September 2, 2013

Stranding prepositions; the above all language intuition

Post #1
It is not that long ago ‘The Language Instinct’ came again as a book of the popular sciences to retails and on the right time when people looked for gifts to purchase.

The author 'where the most creativities come from'. (note: What you see and what you hear may not be the same as when i viewed these clips, but the highest creative thinking and productions are still the reflections of the most sensitive people if so.)   

Similarly, yet in a different approach, but not much is spoken is about the language intuition that gives researchers the ways for finding the rationalities behind certain expressions in a language and in the pure nativity. We have seen the same debate about stranding prepositions from time to time for ‘should we’ or ‘shouldn’t we’ in formal writings. Among a few, some notable linguistics writers about this topic are Mark Liberman, John Lawler, Ronald Carter, Michael McCarthy, and Noam Chomsky on the grammar of Government and Binding. Each of them has added inputs to the topic, so what is more to the topic still then is perhaps the rational process for its logical phrases. 

Unfortunately, i don't have the exact quotation or the citation at hand since i still have to look for the originality first and am also not sure of the corpus test on whether all the phrases of stranding prepositions log into the logical process.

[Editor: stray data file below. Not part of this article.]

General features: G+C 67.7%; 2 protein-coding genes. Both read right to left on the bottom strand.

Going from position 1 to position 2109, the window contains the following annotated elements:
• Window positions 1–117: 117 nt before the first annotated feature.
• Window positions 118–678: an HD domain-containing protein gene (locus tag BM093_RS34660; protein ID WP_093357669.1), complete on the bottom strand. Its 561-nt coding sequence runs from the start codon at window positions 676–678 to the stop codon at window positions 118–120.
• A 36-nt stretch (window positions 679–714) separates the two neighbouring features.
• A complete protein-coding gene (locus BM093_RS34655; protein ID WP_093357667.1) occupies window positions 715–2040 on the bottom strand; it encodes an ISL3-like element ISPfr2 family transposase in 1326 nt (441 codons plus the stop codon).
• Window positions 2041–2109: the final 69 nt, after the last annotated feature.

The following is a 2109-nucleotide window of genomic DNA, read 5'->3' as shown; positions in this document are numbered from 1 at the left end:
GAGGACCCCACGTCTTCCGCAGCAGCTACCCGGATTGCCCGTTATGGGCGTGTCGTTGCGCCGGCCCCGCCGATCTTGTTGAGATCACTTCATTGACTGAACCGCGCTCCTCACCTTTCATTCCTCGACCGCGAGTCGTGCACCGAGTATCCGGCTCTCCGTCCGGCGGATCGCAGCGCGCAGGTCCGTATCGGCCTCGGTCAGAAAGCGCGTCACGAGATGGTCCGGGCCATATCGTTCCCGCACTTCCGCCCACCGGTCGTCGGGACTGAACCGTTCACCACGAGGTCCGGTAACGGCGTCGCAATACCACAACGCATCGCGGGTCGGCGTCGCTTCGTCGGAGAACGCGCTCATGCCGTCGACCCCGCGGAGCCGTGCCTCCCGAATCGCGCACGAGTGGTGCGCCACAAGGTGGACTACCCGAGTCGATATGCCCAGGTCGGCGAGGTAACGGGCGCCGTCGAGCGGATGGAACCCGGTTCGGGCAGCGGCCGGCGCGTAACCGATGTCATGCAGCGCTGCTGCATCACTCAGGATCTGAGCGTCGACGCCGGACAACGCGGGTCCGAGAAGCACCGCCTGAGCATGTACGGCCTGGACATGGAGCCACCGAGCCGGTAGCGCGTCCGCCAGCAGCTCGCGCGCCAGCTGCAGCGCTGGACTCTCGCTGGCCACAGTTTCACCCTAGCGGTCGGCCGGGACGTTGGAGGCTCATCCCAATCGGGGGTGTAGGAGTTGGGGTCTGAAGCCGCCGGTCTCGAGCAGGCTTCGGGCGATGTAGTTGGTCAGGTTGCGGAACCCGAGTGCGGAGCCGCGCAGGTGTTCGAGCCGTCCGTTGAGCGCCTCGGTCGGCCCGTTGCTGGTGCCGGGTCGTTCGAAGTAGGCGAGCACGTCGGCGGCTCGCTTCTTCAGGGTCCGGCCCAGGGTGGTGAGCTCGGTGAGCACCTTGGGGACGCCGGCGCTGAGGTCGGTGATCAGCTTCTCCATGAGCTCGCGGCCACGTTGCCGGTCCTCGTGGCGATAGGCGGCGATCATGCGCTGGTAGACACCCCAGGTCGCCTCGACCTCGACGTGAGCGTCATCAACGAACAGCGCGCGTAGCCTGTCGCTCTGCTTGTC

In syntactic theories, a preposition stranding is the syntactic construction in which a preposition avoids reduplication with its object and that seeks for its object mapping as an adverbial complement to its antecedent object mostly on 3 principles— 
  1. The selection of a verb is to mark the verb valency as intransitive unless a verb is preposition verb or copula. 
  2. The selection of a preposition is to map the verb in accordance with its antecedent object of the main clause if the preposition stranding is in the relative clause.
  3. The subject of the object/complement clause or the relative pronoun of the relative clause is to mark its case as objective or possessive.

  • John is the guy(2) whom(3) Kim can go(1) wit(2). (However, for many grammarians, other variations are acceptable.)
  • Mary deserves all the credits(2) that(3) she works(1) for(2). (correct: Mary works for the credits.)
  • *Mary deserves all the money(2) that(3) she paid(1) for(2). (incorrect: Mary paid for the money.)

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